With regard to work here, we are plugging away. The computer classes are very popular and the staff have now all made business cards, both professional and personal. They all love it, and we are having fun teaching them. On a more serious computer issue, we are teaching some of the key staff budgeting using EXCEL which will be useful since the budgets here seem to be on lots of different pieces of paper. But, it is a system. We will teach another system, and then they will have an alternative if they so choose. We are also giving classes in report writing, evaluations, (we just finished evaluating the child labor project – and it turned out very well), fundraising including grant writing and internet research, and we are going to help with a mini long range plan.

This Friday is an all day meeting of Women’s Self Help Groups which we are looking forward to attending. It is National Women’s Day. By the way, we met with a couple of WSHG’s (Women’s Self Help Groups) and they are quite impressive. These are women, some of whom have had children in the looms, and some not, who RIDE has organized to teach them about equality, help them become independent, teach about the value of education and arrange classes in health, hygiene, sanitation, etc. Some of these women can now sign their name for the first time, and some of them have ventured out of the house for the first time. The women have learned new skills, and have received micro loans to start small businesses and become financially independent. Perhaps most important, these women now have the confidence to question things – authority, systems, etc. And even in one village, a men’s group has formed patterned after the women’s group, and even ask the women for advice.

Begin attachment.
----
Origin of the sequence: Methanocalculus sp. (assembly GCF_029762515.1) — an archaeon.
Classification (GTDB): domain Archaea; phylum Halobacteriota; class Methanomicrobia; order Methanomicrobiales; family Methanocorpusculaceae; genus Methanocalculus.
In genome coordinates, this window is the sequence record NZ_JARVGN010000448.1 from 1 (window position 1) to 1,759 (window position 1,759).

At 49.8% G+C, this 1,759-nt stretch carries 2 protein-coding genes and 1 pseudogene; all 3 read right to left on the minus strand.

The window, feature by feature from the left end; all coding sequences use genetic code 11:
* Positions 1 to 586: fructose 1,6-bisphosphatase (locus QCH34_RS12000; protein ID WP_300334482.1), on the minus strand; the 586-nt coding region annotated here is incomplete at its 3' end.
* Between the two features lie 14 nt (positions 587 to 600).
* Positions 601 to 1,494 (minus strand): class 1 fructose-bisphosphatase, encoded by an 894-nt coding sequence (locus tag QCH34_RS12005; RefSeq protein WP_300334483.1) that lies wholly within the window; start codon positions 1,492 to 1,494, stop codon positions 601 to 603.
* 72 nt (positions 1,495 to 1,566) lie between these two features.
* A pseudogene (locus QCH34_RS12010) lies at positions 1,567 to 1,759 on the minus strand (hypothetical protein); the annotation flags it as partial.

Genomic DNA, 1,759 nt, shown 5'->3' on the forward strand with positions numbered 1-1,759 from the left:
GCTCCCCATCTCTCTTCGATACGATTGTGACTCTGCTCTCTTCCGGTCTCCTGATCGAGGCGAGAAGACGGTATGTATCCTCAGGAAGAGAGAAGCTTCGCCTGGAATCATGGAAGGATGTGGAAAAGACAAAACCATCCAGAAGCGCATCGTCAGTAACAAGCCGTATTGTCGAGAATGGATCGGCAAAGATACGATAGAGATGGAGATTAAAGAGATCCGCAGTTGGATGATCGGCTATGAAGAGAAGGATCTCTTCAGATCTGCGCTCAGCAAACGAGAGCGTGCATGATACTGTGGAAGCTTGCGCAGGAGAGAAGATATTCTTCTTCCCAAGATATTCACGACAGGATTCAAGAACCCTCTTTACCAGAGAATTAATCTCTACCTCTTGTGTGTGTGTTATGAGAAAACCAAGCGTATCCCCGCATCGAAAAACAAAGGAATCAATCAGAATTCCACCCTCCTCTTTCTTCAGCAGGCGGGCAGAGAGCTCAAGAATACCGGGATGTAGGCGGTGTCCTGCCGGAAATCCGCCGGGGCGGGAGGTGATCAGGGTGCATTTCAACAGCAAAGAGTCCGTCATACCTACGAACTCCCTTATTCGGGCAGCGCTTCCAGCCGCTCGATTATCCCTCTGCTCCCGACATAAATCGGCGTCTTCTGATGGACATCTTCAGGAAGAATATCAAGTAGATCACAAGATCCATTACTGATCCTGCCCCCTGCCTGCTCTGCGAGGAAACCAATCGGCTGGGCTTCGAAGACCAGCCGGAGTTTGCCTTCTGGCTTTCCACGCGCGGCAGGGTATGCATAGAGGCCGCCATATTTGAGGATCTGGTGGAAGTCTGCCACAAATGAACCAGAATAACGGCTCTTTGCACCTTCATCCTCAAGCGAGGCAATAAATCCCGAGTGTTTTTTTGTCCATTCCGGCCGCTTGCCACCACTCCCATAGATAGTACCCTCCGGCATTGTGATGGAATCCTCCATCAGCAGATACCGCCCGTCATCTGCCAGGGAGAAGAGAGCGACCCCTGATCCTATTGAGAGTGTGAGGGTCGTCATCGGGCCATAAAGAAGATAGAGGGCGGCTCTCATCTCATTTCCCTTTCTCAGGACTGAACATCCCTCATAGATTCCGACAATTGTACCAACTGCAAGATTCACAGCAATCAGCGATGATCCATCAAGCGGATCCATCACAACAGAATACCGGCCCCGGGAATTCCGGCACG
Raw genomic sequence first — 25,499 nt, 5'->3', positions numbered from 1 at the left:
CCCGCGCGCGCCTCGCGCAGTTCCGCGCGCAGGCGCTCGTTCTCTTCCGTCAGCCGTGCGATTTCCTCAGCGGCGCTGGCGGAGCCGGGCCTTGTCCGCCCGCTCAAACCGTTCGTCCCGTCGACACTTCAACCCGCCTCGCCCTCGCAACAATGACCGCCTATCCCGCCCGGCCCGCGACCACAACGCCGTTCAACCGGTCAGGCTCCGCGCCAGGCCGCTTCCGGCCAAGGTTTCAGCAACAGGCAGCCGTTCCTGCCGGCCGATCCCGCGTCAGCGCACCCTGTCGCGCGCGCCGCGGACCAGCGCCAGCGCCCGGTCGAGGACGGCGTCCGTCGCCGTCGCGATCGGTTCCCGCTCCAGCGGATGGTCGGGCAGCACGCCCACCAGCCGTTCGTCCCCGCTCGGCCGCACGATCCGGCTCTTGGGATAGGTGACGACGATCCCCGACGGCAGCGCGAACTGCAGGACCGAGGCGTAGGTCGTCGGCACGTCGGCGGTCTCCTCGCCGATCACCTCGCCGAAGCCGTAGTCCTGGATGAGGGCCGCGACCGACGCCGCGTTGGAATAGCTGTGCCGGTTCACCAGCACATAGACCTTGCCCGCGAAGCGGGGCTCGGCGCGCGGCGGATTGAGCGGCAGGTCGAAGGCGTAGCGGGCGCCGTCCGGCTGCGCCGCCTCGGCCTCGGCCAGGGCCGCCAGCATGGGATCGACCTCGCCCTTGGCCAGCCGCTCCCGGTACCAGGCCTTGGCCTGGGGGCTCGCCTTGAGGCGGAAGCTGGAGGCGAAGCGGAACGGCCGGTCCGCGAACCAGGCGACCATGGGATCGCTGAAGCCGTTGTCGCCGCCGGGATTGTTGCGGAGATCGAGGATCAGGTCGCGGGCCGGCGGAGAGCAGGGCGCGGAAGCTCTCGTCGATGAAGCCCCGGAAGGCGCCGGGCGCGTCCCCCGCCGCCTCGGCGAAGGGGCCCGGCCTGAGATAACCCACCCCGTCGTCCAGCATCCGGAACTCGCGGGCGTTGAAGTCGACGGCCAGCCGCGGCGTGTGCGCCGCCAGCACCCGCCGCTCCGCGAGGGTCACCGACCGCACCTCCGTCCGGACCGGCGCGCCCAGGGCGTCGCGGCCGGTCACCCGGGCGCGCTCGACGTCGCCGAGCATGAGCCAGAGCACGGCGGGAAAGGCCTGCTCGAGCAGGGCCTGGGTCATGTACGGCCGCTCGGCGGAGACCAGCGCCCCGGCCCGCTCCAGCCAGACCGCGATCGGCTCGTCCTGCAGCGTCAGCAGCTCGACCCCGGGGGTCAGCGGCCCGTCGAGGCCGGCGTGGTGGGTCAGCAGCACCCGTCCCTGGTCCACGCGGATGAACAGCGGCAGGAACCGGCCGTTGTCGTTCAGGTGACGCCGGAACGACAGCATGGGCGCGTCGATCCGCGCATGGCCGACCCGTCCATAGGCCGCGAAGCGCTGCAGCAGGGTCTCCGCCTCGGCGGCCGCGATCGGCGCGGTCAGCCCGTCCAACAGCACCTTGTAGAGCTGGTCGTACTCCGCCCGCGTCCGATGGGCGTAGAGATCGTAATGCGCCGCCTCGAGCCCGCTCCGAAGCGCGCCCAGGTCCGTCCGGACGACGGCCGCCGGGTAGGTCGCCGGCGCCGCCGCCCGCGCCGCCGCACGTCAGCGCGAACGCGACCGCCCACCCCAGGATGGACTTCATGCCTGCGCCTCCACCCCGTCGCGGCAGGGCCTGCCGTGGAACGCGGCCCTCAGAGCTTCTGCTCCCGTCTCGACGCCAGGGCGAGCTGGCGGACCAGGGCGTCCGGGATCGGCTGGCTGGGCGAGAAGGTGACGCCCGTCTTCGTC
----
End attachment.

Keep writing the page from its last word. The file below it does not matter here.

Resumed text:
RIDE is doing a lot of very important things, but the enormity of the task is daunting. For each child that they are successful in removing from a silk weaving factory, there are 1 or 2 more to replace them. Yet, with education and patience, they will succeed. Hopefully, we are helping somewhat.

We had an interesting experience this week-end. We went to Mahbillipuram, about 50 or 60 miles from here on the Bay of Bengal (Indian Ocean). Went on a local bus: very crowded, very hot, 2.5 hours each way, 83 cents round trip for both of us, very noisy air horns all the way, etc, and lots of “close calls” (for us, not them). Now we understand what it means here when people “thank God” for arriving safely!

The Bay of Bengal is very warm, although there were some big waves and it is the first time we have swam in the Indian Ocean. The beach itself has nice sand, but to be honest, there is a lot of garbage including human waste. Too bad from an environmental, health, and economic point of view (it must hurt tourism). This coming weekend we are going to a fancy resort on the Indian Ocean so we expect the beach will be much nicer. There is a pool just in case.